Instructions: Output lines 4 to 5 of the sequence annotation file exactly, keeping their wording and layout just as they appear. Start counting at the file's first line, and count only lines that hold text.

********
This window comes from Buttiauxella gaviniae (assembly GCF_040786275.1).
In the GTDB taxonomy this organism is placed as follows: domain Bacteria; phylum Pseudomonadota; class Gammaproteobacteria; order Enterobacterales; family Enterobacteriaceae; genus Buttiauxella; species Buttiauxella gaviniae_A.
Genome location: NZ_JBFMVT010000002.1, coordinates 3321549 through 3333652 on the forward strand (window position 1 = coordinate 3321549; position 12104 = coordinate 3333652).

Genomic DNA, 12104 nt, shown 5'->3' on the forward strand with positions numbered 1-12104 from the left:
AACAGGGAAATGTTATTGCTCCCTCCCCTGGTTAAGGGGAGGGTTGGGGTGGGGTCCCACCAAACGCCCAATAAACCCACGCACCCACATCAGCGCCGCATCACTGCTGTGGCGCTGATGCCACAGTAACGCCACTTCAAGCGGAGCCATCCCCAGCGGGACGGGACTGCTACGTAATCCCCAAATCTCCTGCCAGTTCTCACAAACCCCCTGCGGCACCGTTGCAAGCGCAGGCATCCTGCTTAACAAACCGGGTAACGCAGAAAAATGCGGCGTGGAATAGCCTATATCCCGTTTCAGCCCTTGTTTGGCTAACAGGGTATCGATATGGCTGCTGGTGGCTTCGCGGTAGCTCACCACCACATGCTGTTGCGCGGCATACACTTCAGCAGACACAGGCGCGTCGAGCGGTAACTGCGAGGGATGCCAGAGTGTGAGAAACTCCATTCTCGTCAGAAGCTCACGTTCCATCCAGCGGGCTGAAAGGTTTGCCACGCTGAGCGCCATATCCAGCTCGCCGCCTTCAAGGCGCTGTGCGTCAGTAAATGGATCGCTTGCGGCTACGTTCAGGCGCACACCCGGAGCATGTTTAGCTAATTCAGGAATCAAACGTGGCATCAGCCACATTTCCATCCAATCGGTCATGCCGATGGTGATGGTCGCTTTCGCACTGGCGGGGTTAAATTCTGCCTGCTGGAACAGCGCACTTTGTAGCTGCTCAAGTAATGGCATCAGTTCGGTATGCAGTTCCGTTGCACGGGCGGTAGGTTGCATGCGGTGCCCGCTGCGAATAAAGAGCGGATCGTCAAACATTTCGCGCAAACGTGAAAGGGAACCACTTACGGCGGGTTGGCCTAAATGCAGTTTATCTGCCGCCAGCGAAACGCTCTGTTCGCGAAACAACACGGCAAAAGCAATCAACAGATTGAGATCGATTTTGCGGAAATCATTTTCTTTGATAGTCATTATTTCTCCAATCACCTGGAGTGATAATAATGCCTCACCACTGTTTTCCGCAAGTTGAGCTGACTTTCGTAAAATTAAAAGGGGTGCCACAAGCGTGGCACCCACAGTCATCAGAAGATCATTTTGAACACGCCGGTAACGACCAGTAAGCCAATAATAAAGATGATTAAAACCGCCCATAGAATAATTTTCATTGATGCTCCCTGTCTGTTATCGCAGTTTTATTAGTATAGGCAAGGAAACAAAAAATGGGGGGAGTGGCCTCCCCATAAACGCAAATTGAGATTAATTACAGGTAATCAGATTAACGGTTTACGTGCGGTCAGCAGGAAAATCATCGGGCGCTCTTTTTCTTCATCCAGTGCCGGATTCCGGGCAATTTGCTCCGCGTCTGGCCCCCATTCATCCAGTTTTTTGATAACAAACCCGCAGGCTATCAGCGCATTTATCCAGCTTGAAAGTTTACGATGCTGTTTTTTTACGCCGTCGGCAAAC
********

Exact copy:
Genomic DNA, 12104 nt, shown 5'->3' on the forward strand with positions numbered 1-12104 from the left:
AACAGGGAAATGTTATTGCTCCCTCCCCTGGTTAAGGGGAGGGTTGGGGTGGGGTCCCACCAAACGCCCAATAAACCCACGCACCCACATCAGCGCCGCATCACTGCTGTGGCGCTGATGCCACAGTAACGCCACTTCAAGCGGAGCCATCCCCAGCGGGACGGGACTGCTACGTAATCCCCAAATCTCCTGCCAGTTCTCACAAACCCCCTGCGGCACCGTTGCAAGCGCAGGCATCCTGCTTAACAAACCGGGTAACGCAGAAAAATGCGGCGTGGAATAGCCTATATCCCGTTTCAGCCCTTGTTTGGCTAACAGGGTATCGATATGGCTGCTGGTGGCTTCGCGGTAGCTCACCACCACATGCTGTTGCGCGGCATACACTTCAGCAGACACAGGCGCGTCGAGCGGTAACTGCGAGGGATGCCAGAGTGTGAGAAACTCCATTCTCGTCAGAAGCTCACGTTCCATCCAGCGGGCTGAAAGGTTTGCCACGCTGAGCGCCATATCCAGCTCGCCGCCTTCAAGGCGCTGTGCGTCAGTAAATGGATCGCTTGCGGCTACGTTCAGGCGCACACCCGGAGCATGTTTAGCTAATTCAGGAATCAAACGTGGCATCAGCCACATTTCCATCCAATCGGTCATGCCGATGGTGATGGTCGCTTTCGCACTGGCGGGGTTAAATTCTGCCTGCTGGAACAGCGCACTTTGTAGCTGCTCAAGTAATGGCATCAGTTCGGTATGCAGTTCCGTTGCACGGGCGGTAGGTTGCATGCGGTGCCCGCTGCGAATAAAGAGCGGATCGTCAAACATTTCGCGCAAACGTGAAAGGGAACCACTTACGGCGGGTTGGCCTAAATGCAGTTTATCTGCCGCCAGCGAAACGCTCTGTTCGCGAAACAACACGGCAAAAGCAATCAACAGATTGAGATCGATTTTGCGGAAATCATTTTCTTTGATAGTCATTATTTCTCCAATCACCTGGAGTGATAATAATGCCTCACCACTGTTTTCCGCAAGTTGAGCTGACTTTCGTAAAATTAAAAGGGGTGCCACAAGCGTGGCACCCACAGTCATCAGAAGATCATTTTGAACACGCCGGTAACGACCAGTAAGCCAATAATAAAGATGATTAAAACCGCCCATAGAATAATTTTCATTGATGCTCCCTGTCTGTTATCGCAGTTTTATTAGTATAGGCAAGGAAACAAAAAATGGGGGGAGTGGCCTCCCCATAAACGCAAATTGAGATTAATTACAGGTAATCAGATTAACGGTTTACGTGCGGTCAGCAGGAAAATCATCGGGCGCTCTTTTTCTTCATCCAGTGCCGGATTCCGGGCAATTTGCTCCGCGTCTGGCCCCCATTCATCCAGTTTTTTGATAACAAACCCGCAGGCTATCAGCGCATTTATCCAGCTTGAAAGTTTACGATGCTGTTTTTTTACGCCGTCGGCAAAC